When The Profile Gets Ahead Of The Proof

I heard this line this past week, and it’s been like a catchy lyric playing over and over again inside my head: “Their profile is ahead of their proof.”

Written another way, when Profile > Proof.

It could apply to a company, a startup, a venture fund, and of course, an individual. And it reminded me the profile of any of these entities can be built up, pumped up, and broadcast widely for not much money or effort. The age of social media is in full-swing, as we all know too well — entirely digital brands are going direct to consumers, disrupting traditional brick and mortar stores; traditional media outlets such as newspapers and cable television are being replaced by celebrity- and influencer-driven “channels”; and “startup culture” is now defacto corporate culture, with early-stage, well-funded startups executives on the coasts commanding compensation packages at many multiples of what Continue reading "When The Profile Gets Ahead Of The Proof"

Bourdain On Writing

I’ve been listening to lots of old Bourdain interviews and episodes. This re-run of a 2016 Fresh Air interview caught my ear, specifically the excerpt below.

DAVIES: Now, the book and the article is this, like, grab-your-attention look at things you don’t know about what goes on inside the restaurant and all kinds of things. But, I mean, it’s – the writing is powerful. Had you been writing while you were cooking? Creative workshops, creative writing classes?

BOURDAIN: I had done a writer’s workshop with Gordon Lish, the notorious creative writing teacher, at one point many years earlier. But I’d never actually written. I was – I never had the time to sit there in my garret, you know, writing unpublished novels. I just didn’t have the time, and I think to a great extent, the reason “Kitchen Confidential” sounds like it does is I just did not Continue reading "Bourdain On Writing"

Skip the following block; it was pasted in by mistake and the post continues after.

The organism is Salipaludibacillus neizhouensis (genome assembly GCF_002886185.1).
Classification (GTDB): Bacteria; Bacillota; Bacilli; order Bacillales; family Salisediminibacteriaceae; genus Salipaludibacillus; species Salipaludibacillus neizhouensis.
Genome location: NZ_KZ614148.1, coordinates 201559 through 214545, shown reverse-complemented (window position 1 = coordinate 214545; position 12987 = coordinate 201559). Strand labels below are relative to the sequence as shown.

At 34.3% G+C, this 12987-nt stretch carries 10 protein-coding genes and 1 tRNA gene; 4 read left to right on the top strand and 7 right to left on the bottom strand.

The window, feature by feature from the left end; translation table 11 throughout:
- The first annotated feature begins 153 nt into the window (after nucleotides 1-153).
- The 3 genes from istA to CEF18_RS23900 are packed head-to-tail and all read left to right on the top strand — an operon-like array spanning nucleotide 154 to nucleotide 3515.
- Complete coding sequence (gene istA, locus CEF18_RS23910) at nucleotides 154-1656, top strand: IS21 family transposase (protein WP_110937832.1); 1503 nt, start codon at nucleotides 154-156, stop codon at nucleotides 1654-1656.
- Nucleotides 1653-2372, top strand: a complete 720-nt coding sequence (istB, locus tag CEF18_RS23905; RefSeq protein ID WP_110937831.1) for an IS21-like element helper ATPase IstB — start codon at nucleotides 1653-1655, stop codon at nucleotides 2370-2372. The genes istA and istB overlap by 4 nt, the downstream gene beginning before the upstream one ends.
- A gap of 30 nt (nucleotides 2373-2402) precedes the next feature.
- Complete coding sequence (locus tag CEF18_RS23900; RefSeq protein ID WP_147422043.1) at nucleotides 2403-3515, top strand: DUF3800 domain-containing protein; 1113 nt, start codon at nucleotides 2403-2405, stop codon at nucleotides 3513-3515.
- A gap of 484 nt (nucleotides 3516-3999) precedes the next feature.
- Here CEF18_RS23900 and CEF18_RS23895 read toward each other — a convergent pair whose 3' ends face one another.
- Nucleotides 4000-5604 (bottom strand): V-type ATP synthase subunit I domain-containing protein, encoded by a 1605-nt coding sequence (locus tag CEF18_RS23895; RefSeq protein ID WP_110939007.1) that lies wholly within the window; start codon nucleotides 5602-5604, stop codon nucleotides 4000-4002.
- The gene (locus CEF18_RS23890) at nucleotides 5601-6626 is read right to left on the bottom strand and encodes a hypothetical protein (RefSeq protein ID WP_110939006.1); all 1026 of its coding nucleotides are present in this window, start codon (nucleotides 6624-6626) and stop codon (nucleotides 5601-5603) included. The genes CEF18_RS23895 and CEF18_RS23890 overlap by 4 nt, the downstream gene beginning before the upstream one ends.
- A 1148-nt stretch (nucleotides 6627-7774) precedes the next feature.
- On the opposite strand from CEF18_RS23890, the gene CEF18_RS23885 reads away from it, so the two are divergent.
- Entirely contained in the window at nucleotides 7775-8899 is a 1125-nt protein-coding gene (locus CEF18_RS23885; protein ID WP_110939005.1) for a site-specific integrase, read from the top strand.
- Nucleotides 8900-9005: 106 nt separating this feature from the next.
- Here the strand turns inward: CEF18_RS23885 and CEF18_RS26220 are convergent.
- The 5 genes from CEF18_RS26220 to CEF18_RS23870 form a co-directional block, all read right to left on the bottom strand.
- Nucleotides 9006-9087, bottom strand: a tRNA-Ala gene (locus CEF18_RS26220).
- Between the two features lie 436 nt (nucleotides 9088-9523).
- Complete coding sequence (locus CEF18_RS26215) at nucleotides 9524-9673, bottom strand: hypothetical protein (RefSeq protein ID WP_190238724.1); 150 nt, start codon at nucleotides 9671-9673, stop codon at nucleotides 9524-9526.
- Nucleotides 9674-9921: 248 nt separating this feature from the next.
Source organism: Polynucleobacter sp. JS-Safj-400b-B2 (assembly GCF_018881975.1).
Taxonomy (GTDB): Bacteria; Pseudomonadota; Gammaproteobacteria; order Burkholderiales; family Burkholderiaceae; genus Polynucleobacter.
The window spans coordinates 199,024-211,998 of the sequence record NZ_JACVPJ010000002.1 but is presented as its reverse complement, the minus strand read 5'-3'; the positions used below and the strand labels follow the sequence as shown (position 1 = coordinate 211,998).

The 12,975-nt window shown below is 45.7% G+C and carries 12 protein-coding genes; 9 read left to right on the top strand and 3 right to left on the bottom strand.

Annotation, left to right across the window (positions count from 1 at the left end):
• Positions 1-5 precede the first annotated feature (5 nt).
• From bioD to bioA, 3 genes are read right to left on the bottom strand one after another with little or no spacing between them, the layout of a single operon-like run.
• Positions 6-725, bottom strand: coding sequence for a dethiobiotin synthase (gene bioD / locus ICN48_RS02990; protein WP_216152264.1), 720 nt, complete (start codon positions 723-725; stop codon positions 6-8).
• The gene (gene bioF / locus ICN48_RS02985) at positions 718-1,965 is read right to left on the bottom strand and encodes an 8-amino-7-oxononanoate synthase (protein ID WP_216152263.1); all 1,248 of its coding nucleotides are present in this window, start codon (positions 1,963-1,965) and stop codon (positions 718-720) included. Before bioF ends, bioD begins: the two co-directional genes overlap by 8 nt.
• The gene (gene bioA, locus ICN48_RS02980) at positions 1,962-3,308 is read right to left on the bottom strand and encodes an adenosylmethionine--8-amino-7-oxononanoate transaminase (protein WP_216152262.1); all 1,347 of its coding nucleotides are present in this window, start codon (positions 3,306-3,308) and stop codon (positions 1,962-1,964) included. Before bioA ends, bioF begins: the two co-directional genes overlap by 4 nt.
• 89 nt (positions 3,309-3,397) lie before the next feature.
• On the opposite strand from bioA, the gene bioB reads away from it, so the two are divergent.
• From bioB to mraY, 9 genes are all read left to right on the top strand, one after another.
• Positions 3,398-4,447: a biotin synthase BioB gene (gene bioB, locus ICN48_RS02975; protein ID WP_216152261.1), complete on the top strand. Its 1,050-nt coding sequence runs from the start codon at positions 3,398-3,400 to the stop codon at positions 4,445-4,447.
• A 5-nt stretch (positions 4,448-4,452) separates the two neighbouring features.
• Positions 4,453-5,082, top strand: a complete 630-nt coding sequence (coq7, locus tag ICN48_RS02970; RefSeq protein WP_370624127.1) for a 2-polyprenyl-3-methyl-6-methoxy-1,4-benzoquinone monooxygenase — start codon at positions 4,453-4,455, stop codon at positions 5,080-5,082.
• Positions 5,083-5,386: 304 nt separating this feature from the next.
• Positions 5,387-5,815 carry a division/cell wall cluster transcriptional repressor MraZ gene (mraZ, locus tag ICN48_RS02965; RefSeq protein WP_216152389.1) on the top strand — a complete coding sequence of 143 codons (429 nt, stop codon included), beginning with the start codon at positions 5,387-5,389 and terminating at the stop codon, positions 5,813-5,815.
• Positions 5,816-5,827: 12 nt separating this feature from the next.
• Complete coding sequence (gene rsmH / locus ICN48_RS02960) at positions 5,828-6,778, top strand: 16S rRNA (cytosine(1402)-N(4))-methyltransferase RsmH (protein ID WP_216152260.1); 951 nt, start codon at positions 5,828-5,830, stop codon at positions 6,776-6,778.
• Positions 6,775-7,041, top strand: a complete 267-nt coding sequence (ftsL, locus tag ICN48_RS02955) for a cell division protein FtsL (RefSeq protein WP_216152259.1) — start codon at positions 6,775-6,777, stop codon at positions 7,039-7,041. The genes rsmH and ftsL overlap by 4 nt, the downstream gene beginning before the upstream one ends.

Response To A Thought-Provoking Tweetstorm

A stranger (hopefully a future friend, Pietro Invernizzi) on Twitter tagged me as part of his tweetstorm earlier today about his hope for how VCs and founders should interact around and during a pitch. It was a longer tweetstorm, and I felt it would be more effective for me to respond in longer-form, so I’m reproducing it here with my commentary:

0/ Thread: 10 things early stage VC investors could do better 🐺… based on recent articles and tweets by @willmcq @briannekimmel @HarryStebbings @fredwilson @eamonncarey @2lr @micahjay1 @StartupLJackson @chrija @semil

Ok, I’m ready…

1/ If you say too early, mean it. Telling founders it’s ‘too early’ is an easy rejection: it can always apply | it’s not about the team | it can’t be used to prove you wrong later. Still, if you brand yourself as early stage VC, why not give real reasons?

There’s nuance here. It depends Continue reading "Response To A Thought-Provoking Tweetstorm"

Thank You, Anthony Bourdain

I woke up a few minutes before 5am PST on Friday. I always look at my phone right away. I know it’s “not good for me,” but whatever. And, within seconds, I saw the news about Anthony Bourdain. I wasn’t surprised. Maybe I’m desensitized to the news, or the distance between real life and the characters we all play online. From his seminal book throughout his groundbreaking video work, he dropped little hint bombs of pain from many unhealed wounds of his past. This would come out as guilt, or nostalgia, or even disgust. In a way, his constitution reminded me a bit of Holden Caufield — he was trying to push us to see us the rest of the country & the world, but we kept sitting on our couch watching.

What has surprised me, however, is the continuous, organic, poetic, global, and piercing outpouring of love, sadness, grief, joy, and Continue reading "Thank You, Anthony Bourdain"

Quickly Unpacking Microsoft’s Acquisition Of GitHub

Satya strikes again. After being installed in 2014 as Microsoft’s new CEO, Nadella has turned around the Seattle ocean liner on a new course after the Ballmer regime. With Microsoft’s stock price (and technology brand) soaring of late, Nadella and his team have not been shy, with blockbuster platform acquisitions like Minecraft and LinkedIn, innovative product scoops like Accompli for email and Sunrise for calendar, and rebranding its very active, SF-based venture arm as “M12” to further its future technology agenda.

And yesterday, another feather in the cap — GitHub. Not yet profitable but invaluable to developers worldwide, the decade-old company bootstrapped, differentiated from formidable competitors GitLab and Atlassian’s BitBucket, weathered leadership upheavals, and eventually ingested lots of venture capital which helped them weather the challenges they faced. Buying that time and capital paid off, as Microsoft recently announced it would purchase GitHub for $7.5B.

Let’s Continue reading "Quickly Unpacking Microsoft’s Acquisition Of GitHub"